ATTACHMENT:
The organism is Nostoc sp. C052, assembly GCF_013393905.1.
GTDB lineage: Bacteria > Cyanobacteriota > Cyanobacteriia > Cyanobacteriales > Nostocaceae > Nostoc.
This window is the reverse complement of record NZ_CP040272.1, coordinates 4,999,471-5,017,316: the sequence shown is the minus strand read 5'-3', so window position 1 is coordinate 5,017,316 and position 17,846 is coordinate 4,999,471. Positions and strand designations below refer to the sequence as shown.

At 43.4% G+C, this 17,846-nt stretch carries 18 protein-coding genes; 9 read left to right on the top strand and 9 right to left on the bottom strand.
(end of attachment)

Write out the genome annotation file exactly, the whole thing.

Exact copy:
The organism is Nostoc sp. C052, assembly GCF_013393905.1.
GTDB lineage: Bacteria > Cyanobacteriota > Cyanobacteriia > Cyanobacteriales > Nostocaceae > Nostoc.
This window is the reverse complement of record NZ_CP040272.1, coordinates 4,999,471-5,017,316: the sequence shown is the minus strand read 5'-3', so window position 1 is coordinate 5,017,316 and position 17,846 is coordinate 4,999,471. Positions and strand designations below refer to the sequence as shown.

At 43.4% G+C, this 17,846-nt stretch carries 18 protein-coding genes; 9 read left to right on the top strand and 9 right to left on the bottom strand.